Monday, 20 June 2016

Week 7: UWF Wetland Ecology and Watershed Impacts (Larry J. Eichel)

Good Evening Everyone,

A photo of the group after we surveyed water quality parameters at one of
Walton County's pristine dune lakes.

          This past week was a great adventure that I will never forget, we observed the coastal uplands and their associated impacts on watersheds. Day 1, we hiked through the Blackwater River State Forest which has a gorgeous long leaf pine (i.e., Pinus palustris) population and learned how to determine whether a specified area is a wetland based on the vegetation that is present. Additionally we got to see five species of carnivorous plants species that are native to Florida which are the Yellow Top pitcher plant, Red Top pitcher plant, White Top pitcher plant, Parrot pitcher plant, and the Pink sundew. Then we examined Carpenter Creek (i.e., a unhealthy system) which was historically rather important to the Pensacola area but has fallen victim to pollution, erosion, and sedimentation and compared it to Juniper Creek (i.e., a healthy system) to see the effects of urbanization on a creek which contributes to the watershed. Day 2, we were assisting in fingerprinting coastal, nearshore submerged groundwater discharge (i.e., SGD) sites by collecting Radon 220 which is a rather stable isotope with a natural decay cycle of 55 seconds with a RAD7 (i.e., an electronic radon detector). Then we visited the Southeast Regional Environmental Protection Agency (i.e., EPA) lab to see the experimental work there currently performing which included herbicide loads on amphibians, the effects and survival rates of coral exposed to highly acidic waters and increased temperatures. We also had a chance to tour their biotechnology/bioinformatics lab and were shown the many different sensors, sondes, and cameras that are deployed long term (i.e., 3 to 6 months) in order to actively monitor water quality parameters. Day 3, we spent the day at a nice section of Gulf Islands National Seashore doing a variety of tests like water quality, measuring the light intensity in the water using a Photosynthetically Active Radiation (i.e., PAR) meter, taking seagrass core samples to determine above and below ground densities, and performing transect/quadrat sampling to determine both total and basal coverage. Then we enjoyed some pizza while going over the statistical trends of our data. Day 4, we went out to a parcel of land owned by UWF that is located on Santa Rosa Barrier Island and we observed current speeds and determined where a rip current was located using a grapefruit, then we did transect/quadrat sampling of the dune vegetation (e.g., Sea Oats, Bitter Panicum, etc.), and finally we learned how use a Engineer's surveying level. Day 5, we went to the coastal dune lakes located in Walton County and observed the unique ecology as well as conducted water quality parameters to determine the thermocline. Additionally, we were guided through the forest by a Florida State Park Ranger who explained the pyrogenicity of long leaf pine forests and the importance of maintaining prescribed burning as well as identifying all the plants found in the coastal uplands.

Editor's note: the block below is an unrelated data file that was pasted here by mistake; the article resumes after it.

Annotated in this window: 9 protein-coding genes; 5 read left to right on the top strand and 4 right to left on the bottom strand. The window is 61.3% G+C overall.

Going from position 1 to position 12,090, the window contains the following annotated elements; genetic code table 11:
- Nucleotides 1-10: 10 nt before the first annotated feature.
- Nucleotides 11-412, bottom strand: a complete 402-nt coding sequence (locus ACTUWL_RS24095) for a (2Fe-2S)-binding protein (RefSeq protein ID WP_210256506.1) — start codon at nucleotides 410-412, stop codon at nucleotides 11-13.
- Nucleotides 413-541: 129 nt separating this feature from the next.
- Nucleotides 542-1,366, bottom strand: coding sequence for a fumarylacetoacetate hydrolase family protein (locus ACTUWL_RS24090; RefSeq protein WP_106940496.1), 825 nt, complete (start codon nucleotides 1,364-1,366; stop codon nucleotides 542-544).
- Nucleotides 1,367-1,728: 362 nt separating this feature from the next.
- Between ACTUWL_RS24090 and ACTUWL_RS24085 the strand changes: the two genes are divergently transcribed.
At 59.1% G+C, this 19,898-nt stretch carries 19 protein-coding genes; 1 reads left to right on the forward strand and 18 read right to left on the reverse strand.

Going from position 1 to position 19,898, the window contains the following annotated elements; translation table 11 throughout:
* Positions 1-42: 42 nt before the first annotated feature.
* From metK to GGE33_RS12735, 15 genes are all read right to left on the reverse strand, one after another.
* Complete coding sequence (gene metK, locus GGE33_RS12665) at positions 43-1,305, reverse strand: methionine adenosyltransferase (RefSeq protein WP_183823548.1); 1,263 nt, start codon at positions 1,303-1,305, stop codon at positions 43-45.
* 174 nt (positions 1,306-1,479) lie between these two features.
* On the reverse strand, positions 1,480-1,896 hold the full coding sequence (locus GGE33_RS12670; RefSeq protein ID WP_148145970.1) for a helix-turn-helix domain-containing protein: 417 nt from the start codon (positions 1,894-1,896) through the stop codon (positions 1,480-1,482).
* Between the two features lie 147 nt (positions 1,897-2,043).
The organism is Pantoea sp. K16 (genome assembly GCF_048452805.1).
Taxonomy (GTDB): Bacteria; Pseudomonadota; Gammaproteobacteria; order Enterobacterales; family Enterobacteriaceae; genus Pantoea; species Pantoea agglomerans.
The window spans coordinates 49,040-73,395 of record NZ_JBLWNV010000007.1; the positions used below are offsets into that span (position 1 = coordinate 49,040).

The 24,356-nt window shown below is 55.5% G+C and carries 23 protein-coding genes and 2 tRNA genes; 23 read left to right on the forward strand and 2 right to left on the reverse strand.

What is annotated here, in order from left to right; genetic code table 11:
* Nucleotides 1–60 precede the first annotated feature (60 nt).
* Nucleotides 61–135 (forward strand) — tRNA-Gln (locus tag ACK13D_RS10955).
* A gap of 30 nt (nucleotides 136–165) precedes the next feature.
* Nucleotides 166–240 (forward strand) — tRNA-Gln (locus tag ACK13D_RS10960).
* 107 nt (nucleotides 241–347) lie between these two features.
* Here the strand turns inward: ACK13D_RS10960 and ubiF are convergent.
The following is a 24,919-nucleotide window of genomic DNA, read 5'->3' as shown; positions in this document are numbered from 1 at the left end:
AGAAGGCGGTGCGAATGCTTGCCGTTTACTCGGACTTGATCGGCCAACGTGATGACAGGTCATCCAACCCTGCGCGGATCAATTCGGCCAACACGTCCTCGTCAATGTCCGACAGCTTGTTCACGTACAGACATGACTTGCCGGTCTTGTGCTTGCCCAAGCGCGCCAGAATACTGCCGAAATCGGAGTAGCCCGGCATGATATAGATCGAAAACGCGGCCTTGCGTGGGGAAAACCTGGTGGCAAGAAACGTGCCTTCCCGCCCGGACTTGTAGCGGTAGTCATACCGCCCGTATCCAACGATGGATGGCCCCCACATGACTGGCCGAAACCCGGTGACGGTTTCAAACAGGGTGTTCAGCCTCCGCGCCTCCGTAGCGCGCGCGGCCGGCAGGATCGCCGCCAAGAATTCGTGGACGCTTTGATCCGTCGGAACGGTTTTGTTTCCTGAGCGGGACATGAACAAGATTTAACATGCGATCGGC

A photo of Yellow and Red Top pitcher plants that were spotted in the wetlands
of Blackwater River State Forest.

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